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WEDNESDAY, OCTOBER 17, 1979 ST. LOUIS POST" DISPATCH Jake McCarthy Murder City Leaving A Home Martha Carr Peer Panel Page 2 Page 2 Page 3 Page 3 Page 5 page fivohot line may 4 in it 1 -1 i i I 1 -r tut i i I 4 w-wm I 1 Nelson on the northwest corner of Jefferson Road and Hale Avenue in Edwardsville. Story by Jerri Stroud Photos by Lynn Spence Of tha Prat-Dispatch Staff LECLAIRE, once a daring experiment in industrial socialism, seems quite unremarkable today. The quiet, residential neighborhood blends almost imperceptibly into southern Edwardsville. Homes in Leclaire are relatively small, mostly frame and unpretentious.
There are similarities, but the buildings are hardly uniform. Even founder Nelson 0. Nelson's home is only two stories; its imposing two-story columns were added after he left Leclaire. The factory buildings have been taken over by Southern Illinois University and the Academy by the Edwardsville School District. The area hardly seems typical of those on the National Register of Historic Places.
But at the turn of the century, Leclaire attracted international attention along with Nelson, a pioneer of the labor co-partnership, a form of profit-sharing in which laborers receive stock in their workplace. Leclaire was built as an experiment in that copartnership, and it is this link that recently put the area on the National Register. "Leclaire was a laboratory for Mr. Nelson to test out his social and economic ideas," said Carl Lossau, professor of earth science, geography and planning at Southern Illinois University at Edwardsville. Lossau helped document Leclaire's historical significance for the National Register and is now working on a book about the area.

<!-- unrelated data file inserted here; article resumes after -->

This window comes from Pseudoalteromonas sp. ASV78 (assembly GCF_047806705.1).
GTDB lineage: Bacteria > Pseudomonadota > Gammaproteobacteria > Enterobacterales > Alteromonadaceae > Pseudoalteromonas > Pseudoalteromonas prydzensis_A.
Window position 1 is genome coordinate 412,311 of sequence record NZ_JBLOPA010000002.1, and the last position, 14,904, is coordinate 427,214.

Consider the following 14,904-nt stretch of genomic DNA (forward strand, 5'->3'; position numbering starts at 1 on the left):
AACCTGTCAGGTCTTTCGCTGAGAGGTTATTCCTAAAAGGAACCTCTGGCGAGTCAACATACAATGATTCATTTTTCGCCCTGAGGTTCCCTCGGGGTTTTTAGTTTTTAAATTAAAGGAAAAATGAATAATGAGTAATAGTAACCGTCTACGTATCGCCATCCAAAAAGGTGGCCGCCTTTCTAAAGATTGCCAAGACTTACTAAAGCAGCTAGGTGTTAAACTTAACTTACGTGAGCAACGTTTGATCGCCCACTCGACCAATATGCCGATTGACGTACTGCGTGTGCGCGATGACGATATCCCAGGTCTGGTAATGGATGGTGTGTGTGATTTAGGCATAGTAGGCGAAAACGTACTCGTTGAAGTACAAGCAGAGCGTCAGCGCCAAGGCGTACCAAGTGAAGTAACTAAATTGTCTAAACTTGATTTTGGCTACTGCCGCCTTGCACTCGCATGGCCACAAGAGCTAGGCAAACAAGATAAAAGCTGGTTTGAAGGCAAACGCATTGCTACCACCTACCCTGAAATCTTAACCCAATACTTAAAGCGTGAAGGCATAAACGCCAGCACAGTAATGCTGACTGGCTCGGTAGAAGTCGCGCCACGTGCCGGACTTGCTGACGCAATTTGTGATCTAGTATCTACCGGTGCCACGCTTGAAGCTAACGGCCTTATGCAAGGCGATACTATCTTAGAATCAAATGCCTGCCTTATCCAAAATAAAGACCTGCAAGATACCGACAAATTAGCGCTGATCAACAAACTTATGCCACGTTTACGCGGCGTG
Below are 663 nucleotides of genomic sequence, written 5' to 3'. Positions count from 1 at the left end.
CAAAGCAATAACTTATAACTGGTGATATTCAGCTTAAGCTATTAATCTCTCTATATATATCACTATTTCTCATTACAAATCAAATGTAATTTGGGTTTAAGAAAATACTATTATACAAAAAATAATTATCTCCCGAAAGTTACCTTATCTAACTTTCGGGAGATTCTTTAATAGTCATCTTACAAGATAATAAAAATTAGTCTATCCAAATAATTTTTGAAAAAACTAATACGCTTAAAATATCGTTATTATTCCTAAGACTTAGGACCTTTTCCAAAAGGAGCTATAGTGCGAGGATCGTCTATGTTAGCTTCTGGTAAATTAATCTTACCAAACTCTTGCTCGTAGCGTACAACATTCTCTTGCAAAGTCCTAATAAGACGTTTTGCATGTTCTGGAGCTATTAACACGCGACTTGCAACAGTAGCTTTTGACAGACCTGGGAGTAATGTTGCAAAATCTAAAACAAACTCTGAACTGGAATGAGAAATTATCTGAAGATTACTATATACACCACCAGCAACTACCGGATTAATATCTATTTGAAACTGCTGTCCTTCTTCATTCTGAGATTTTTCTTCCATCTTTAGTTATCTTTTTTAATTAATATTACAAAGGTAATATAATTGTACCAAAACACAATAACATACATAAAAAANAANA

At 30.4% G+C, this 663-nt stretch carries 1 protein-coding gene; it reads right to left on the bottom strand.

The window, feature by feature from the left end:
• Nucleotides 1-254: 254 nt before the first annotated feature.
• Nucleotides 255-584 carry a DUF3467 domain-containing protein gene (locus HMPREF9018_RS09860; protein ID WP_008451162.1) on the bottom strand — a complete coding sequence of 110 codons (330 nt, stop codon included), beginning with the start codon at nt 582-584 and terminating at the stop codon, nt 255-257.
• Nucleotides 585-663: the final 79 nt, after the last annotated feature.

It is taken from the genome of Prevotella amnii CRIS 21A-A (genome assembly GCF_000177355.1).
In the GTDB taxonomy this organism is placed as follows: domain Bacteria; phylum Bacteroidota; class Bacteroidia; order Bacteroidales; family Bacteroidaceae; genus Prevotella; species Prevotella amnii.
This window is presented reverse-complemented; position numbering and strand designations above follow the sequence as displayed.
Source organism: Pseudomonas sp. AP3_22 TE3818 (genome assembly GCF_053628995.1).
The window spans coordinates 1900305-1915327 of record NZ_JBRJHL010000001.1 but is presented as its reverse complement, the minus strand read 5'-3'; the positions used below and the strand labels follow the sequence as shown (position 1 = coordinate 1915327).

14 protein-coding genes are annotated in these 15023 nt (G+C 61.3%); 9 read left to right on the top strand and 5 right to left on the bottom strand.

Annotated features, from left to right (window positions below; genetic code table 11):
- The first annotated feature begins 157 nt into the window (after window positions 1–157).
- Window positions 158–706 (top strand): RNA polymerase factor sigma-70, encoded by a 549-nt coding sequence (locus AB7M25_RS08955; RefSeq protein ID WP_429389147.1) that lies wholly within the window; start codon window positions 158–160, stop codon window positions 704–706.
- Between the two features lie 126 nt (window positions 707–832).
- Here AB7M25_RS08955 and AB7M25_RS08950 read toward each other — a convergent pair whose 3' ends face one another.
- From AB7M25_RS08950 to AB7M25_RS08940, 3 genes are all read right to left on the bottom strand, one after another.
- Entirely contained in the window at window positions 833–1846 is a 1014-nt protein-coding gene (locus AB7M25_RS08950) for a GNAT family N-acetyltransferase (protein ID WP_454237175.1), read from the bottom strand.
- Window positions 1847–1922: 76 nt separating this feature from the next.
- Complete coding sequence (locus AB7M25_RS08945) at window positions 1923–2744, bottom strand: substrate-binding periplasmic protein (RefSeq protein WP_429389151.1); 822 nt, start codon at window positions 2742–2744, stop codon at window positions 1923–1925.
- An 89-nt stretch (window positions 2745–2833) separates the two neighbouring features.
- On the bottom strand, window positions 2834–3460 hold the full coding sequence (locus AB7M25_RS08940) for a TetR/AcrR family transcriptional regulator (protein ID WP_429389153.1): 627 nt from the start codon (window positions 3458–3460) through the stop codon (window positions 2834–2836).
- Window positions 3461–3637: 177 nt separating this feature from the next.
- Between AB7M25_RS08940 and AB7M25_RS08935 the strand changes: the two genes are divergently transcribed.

Nelson was a firm believer in laborers sharing in profits and ownership of their workplace, Lossau explained. He also believed in applying the Golden Rule in business. Workers, treated fairly and provided with their basic needs, Nelson believed, would treat him fairly and live peaceably. Nelson, a Norwegian immigrant, made his fortune by taking over management of a St. Louis plumbing concern, expanding the business from near-bankruptcy to a multimillion-dollar operation in a few short years, Lossau said.
But labor turbulence in the 1880s disturbed Nelson. His plumbing business, which by then was a national concern, was crippled by strikes on the western railroads. Rather than express bitterness toward labor for the strikes, Nelson became concerned with social conditions of workers. He also became active in wage-earners' self-culture clubs in St. Louis.
Working men in these clubs were encouraged to improve their lot through participation in eduational and social activities. Many clubs had their own halls for lectures and dances. In 1887, after a long railroad strike, Nelson first announced a profit-sharing program for his employees. Nelson was an innovator in working conditions at his firm as well as in profit sharing. His was one of the first firms to adopt the 8-hour work day.
There were regular holidays and he provided ice water for workers in summer. In the same period, Nelson read a book about the cooperative movement in England, and he became interested in labor co-partnership. He began thinking about implementing such a partnership in America. In 1888, he visited the House of Leclaire in France, a labor copartnership of house painters that is the namesake of Nelson's Leclaire. In 1889, he told his workers at their St.